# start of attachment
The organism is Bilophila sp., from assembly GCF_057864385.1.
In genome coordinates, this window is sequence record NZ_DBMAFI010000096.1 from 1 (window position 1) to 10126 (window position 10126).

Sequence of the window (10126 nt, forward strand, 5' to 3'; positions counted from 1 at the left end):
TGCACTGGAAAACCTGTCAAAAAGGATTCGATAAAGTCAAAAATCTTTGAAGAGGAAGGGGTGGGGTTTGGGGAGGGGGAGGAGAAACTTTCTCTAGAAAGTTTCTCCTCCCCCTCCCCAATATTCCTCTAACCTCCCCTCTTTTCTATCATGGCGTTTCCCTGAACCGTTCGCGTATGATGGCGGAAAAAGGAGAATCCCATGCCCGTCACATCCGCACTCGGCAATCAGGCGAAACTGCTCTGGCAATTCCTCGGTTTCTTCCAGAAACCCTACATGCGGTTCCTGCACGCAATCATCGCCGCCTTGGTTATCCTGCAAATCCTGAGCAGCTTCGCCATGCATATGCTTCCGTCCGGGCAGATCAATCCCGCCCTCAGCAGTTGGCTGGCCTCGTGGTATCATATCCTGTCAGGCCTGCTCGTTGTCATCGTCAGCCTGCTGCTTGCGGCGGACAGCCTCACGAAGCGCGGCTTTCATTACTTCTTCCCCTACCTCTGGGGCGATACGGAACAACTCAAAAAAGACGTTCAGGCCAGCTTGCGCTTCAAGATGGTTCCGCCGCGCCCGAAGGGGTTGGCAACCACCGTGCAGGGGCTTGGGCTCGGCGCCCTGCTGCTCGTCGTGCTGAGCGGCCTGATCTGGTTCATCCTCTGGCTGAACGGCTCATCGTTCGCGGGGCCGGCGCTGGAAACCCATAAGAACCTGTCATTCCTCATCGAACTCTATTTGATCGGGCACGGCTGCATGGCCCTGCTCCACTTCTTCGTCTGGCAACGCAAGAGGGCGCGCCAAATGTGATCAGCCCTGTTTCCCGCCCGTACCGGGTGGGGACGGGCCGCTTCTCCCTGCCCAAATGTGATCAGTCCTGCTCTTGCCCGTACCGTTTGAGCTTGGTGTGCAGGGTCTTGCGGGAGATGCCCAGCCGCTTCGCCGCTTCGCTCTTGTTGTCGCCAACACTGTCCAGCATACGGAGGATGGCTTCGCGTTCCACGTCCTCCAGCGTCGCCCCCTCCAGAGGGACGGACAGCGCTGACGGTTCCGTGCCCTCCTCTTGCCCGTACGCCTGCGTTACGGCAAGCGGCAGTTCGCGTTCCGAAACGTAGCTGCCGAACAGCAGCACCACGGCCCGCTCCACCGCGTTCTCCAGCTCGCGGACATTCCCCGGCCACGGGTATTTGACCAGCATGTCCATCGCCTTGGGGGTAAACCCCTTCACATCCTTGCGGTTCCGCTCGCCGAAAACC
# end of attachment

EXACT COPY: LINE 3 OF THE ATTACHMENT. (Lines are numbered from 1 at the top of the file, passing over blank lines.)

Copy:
Sequence of the window (10126 nt, forward strand, 5' to 3'; positions counted from 1 at the left end):